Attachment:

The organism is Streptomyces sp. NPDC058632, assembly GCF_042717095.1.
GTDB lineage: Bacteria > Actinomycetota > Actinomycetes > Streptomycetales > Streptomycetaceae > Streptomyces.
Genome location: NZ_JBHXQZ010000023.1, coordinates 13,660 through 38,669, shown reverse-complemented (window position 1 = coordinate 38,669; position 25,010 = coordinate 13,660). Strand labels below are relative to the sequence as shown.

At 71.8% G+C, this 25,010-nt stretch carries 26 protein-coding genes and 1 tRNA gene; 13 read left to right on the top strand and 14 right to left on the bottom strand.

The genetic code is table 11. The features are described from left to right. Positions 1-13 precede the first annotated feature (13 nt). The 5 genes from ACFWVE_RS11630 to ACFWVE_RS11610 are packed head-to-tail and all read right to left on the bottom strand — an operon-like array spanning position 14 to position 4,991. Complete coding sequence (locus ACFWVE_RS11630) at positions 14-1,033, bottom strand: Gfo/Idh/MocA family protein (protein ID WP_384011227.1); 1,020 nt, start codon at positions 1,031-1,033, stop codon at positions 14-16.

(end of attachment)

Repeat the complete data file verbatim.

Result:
The organism is Streptomyces sp. NPDC058632, assembly GCF_042717095.1.
GTDB lineage: Bacteria > Actinomycetota > Actinomycetes > Streptomycetales > Streptomycetaceae > Streptomyces.
Genome location: NZ_JBHXQZ010000023.1, coordinates 13,660 through 38,669, shown reverse-complemented (window position 1 = coordinate 38,669; position 25,010 = coordinate 13,660). Strand labels below are relative to the sequence as shown.

At 71.8% G+C, this 25,010-nt stretch carries 26 protein-coding genes and 1 tRNA gene; 13 read left to right on the top strand and 14 right to left on the bottom strand.

The genetic code is table 11. The features are described from left to right. Positions 1-13 precede the first annotated feature (13 nt). The 5 genes from ACFWVE_RS11630 to ACFWVE_RS11610 are packed head-to-tail and all read right to left on the bottom strand — an operon-like array spanning position 14 to position 4,991. Complete coding sequence (locus ACFWVE_RS11630) at positions 14-1,033, bottom strand: Gfo/Idh/MocA family protein (protein ID WP_384011227.1); 1,020 nt, start codon at positions 1,031-1,033, stop codon at positions 14-16.